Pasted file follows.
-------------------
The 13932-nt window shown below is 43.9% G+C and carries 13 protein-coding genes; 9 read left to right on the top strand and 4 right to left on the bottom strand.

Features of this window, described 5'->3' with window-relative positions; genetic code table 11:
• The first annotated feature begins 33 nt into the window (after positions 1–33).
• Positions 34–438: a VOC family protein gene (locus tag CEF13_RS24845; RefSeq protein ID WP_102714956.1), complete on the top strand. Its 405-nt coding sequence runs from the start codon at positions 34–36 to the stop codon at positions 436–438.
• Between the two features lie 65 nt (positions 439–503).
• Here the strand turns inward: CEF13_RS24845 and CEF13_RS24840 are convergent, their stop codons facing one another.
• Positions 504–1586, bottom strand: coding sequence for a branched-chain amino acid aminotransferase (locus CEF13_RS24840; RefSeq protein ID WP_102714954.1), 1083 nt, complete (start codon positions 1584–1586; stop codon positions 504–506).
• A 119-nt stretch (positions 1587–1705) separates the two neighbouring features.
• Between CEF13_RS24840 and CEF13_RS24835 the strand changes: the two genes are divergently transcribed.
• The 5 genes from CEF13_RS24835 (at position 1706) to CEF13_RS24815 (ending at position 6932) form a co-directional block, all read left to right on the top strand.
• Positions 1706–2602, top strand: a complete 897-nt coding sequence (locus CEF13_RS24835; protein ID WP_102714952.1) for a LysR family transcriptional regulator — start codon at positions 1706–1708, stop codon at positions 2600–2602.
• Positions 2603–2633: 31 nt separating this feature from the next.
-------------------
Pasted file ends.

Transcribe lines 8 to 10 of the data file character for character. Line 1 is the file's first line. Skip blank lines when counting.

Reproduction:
• A 119-nt stretch (positions 1587–1705) separates the two neighbouring features.
• Between CEF13_RS24840 and CEF13_RS24835 the strand changes: the two genes are divergently transcribed.
• The 5 genes from CEF13_RS24835 (at position 1706) to CEF13_RS24815 (ending at position 6932) form a co-directional block, all read left to right on the top strand.